Texas Rangers

Choo at DH isn’t as easy as it sounds for Rangers

Shin-Soo Choo played only 65 of his 149 games last season at DH even though the Rangers had planned on him being there regularly.
Shin-Soo Choo played only 65 of his 149 games last season at DH even though the Rangers had planned on him being there regularly. rrodriguez@star-telegram.com

Seventh in a series of spring training previews

Shin-Soo Choo, it turns out, isn’t surprised to still be with the Texas Rangers only two weeks before position players report to spring training in Surprise, Ariz.

Choo will be reporting Wednesday to get a jump on 2018 after enduring an off-season in which his name and his contract popped up in trade rumors, especially the week of the winter meetings when the Rangers talked with Arizona about a trade for Zack Greinke.

Those talks fizzled, and in an off-season when teams aren’t adding big-money contracts, Choo remains a fixture in the Rangers’ lineup.

And, from a production standpoint, that’s a good thing.

But the right fielder is staring at the same question that faced him at the start of last spring: How often will he be at designated hitter?

He has the answer: He’s not yet ready to do it every day.

The Rangers, though, want to see him as a designated hitter more often than not, but the final decision won’t be made until a spring training sit-down with manager Jeff Banister. And it won’t be an easy decision.

“I’ve not talked about it with Banister yet,” Choo said. “I have some thoughts, but I want to share them with Banny at the same time together.

“I feel the same way. I’m healthy, my legs feel good, and I still can catch a fly ball. I’m not ready to full-time DH yet. Not yet. I still have confidence playing in the field, and I know I can help the team playing in the field.”

The overriding factor driving the Rangers’ DH decision is keeping Choo healthy. When he has been healthy, the Rangers’ offense has been better off, but he has been fully healthy in only two of his four seasons with the Rangers.

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A healthy Choo is a key part of the Rangers’ success. No player gets on base as well as Choo or knows how to work a starting pitcher as Choo does.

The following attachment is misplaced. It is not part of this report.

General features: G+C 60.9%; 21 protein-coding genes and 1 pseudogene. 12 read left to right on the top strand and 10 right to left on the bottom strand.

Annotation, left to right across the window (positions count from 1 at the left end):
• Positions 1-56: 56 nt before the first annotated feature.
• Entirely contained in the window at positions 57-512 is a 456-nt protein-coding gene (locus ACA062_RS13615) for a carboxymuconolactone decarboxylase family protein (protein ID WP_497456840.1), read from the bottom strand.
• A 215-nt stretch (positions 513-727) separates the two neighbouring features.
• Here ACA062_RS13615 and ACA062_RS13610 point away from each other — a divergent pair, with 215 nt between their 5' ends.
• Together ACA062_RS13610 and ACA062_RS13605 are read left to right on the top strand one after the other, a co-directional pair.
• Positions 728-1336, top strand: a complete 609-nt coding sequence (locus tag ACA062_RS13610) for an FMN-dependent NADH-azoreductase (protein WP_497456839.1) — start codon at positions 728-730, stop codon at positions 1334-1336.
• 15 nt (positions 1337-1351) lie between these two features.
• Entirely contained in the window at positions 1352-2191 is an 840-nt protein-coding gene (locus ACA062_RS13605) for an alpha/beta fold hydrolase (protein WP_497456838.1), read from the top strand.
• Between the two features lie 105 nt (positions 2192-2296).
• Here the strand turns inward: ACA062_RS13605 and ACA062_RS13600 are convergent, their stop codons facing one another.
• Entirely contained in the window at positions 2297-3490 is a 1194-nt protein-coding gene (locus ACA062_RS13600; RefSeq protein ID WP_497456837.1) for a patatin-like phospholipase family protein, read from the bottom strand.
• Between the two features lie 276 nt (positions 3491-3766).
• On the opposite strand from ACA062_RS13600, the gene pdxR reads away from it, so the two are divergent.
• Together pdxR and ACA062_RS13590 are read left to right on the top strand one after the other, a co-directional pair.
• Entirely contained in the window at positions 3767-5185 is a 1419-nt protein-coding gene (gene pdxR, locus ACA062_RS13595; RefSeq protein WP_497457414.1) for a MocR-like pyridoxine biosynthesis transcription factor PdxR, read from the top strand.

Plus, with Choo at DH, Nomar Mazara can concentrate on playing his best position, right field. The defensive metrics, and occasionally the eye test, show that fielding isn’t Choo’s strong suit and that Mazara is marginally better.

But it might not be an easy task for the Rangers to DH Choo daily. The Rangers also value the ability the DH spots gives them to rest regular players without taking their bat out of the lineup.

As important as it is to keep Choo healthy, keeping Adrian Beltre healthy is more important. One way to do it is more DH days for the soon-to-be 39-year-old third baseman, who missed time last season with calf and hamstring injuries.

The hamstring blew out on him in late August while he was playing in the field. He returned two weeks later, but could play only one position — DH. Because of injuries or rotating players through the DH spot, Choo didn’t even play half of his 149 games at DH last season.

“That means my body feels good,” he said. “I know they’re trying to make me feel healthy. Injuries are injuries. I’ve played eight or nine years in the outfield.”

The Rangers aren’t sure how many players will be keeping the DH company this season. They spent much of last season with only three reserves — a backup catcher, an extra infielder and an extra outfielder — to give the bullpen an extra arm.

They could again choose to go that route over the traditional four-man bench, but four reserves might be needed to make the lineup as flexible as Banister would prefer.

Two spots are determined. Someone will back up catcher Robinson Chirinos, and Jurickson Profar will be the utility infielder in part because he is out of minor league options.

The Rangers will need an outfielder who can play center field. That player likely will be Drew Robinson, who can also plug holes in left field and at third base and second base.

That’s a three-man bench, which doesn’t address the possibility of a platoon in left field or what to do at first base if Joey Gallo needs a day off against a tough left-handed pitcher. The right-handed-hitting Ryan Rua can handle both duties, taking over for Willie Calhoun in left field and Gallo at first against lefties.

And if Gallo needs a DH day? Choo won’t be experimenting at first base, so that means either he would have to sit or the outfield would have to shuffle.

Sticking Choo at DH full time isn’t going to be easy.

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